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Hurting for Attorneys, UND Program Boosts Rural Numbers

Areas such as Williston in western North Dakota are struggling to attract attorneys. (Andrew Filer/Flickr)
Areas such as Williston in western North Dakota are struggling to attract attorneys. (Andrew Filer/Flickr)
April 30, 2019

GRAND FORKS, N.D. — There’s a mounting attorney shortage in rural areas of the state, and the University of North Dakota is tackling the issue head on.

The Rural Justice program at the UND School of Law offers scholarships to students to work in the places that need them most.

Michael McGinniss, the law school's incoming dean, noted six counties in the state don't have an attorney. The program is designed to get students interested in working in these underserved areas. McGinniss said students also get to see the advantages of working in small communities.

"It's the chance not only for you to learn and meet the people in the community, but also for them to get to know you,” McGinniss said. “So there's a sense that you're needed, that you're valued, that people are excited that you're there providing that assistance."

The scholarship program started in 2015 with four students and has grown to 10-12 in recent years. In 2017, McGinniss said, 12 students provided 4,350 hours of work over the course of the summer, which is equivalent to the work of more than two full-time attorneys over a year.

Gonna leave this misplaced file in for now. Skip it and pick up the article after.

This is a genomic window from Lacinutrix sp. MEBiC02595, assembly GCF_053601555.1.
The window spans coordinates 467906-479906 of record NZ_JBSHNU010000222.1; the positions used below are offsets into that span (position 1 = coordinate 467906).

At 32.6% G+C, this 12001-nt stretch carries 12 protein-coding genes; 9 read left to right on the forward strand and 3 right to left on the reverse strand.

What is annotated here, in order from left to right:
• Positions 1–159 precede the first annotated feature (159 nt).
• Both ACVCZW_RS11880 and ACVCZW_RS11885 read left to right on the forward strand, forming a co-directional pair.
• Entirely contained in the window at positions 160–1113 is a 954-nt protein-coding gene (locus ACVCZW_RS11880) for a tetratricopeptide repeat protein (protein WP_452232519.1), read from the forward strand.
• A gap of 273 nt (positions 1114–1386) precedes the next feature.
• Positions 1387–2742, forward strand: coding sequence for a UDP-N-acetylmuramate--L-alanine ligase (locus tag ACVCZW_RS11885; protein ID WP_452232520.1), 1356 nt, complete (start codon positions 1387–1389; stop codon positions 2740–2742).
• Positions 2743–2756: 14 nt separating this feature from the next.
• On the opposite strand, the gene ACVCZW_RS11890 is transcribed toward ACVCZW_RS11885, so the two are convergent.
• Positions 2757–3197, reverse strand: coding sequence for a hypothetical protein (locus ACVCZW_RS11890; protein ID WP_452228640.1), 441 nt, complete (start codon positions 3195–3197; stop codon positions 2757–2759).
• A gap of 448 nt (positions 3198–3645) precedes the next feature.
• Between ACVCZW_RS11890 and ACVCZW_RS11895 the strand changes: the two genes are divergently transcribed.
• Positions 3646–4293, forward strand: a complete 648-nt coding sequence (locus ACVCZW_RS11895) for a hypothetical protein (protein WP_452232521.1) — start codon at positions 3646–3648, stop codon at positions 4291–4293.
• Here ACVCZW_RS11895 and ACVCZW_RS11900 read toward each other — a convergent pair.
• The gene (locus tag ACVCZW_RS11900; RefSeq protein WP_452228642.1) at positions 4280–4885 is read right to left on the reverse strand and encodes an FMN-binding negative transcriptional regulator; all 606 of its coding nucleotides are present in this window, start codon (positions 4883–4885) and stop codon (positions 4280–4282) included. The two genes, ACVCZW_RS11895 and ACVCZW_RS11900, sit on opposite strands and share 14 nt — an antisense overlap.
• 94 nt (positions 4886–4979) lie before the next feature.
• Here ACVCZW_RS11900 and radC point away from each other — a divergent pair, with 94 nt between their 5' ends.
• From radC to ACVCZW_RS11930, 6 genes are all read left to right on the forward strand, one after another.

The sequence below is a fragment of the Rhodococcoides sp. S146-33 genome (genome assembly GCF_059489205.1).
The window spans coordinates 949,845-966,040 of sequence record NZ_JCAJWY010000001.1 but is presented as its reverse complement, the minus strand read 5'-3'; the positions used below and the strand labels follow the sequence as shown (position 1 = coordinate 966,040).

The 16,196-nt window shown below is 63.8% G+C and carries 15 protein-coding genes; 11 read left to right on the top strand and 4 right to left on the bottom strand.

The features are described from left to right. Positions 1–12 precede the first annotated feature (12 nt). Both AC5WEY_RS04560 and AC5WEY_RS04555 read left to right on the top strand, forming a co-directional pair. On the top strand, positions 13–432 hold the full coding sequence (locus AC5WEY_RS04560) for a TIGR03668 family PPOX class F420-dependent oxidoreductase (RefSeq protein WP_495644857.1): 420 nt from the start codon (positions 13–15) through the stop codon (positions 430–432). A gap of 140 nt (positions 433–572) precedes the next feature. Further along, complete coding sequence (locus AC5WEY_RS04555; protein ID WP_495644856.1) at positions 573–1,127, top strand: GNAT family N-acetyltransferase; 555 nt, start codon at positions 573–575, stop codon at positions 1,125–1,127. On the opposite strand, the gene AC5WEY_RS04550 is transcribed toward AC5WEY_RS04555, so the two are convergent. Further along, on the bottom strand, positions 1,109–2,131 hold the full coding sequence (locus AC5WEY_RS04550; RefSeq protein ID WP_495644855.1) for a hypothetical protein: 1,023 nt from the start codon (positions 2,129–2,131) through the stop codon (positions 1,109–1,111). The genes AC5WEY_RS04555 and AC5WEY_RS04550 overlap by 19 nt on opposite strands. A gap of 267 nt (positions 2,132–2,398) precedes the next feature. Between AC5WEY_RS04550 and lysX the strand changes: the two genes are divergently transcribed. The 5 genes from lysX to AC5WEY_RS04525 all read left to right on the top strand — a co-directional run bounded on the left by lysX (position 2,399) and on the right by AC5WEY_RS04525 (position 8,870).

Emily Ramage is a third-year law student at UND who has received Rural Justice program scholarships and worked in Williston. Because of her experience, Ramage has accepted a job in the city. She said the scholarship helped her pay for the high cost of living in the area, which is on the rise because of the Bakken oil boom.

She said it’s been satisfying to give back to people she knows in the community.

"When clients walk in the door, I might not know them the first time, but I definitely am going to see them around the community,” Ramage said. “So it's just really rewarding to be able to know them on a professional level, as well as on a personal level."

Ramage said the program helps people work in fields with high needs, such as family law and oil and gas law.

McGinniss said the State Bar Association of North Dakota and the North Dakota state courts have helped welcome and support students coming to work in rural areas.

"We're very excited about what we can do going forward to grow the program, and to make it continue to flourish and provide good benefits for the state of North Dakota,” he said.

McGinniss begins his tenure as dean in July and plans to emphasize the Rural Justice program.

Eric Tegethoff, Public News Service - ND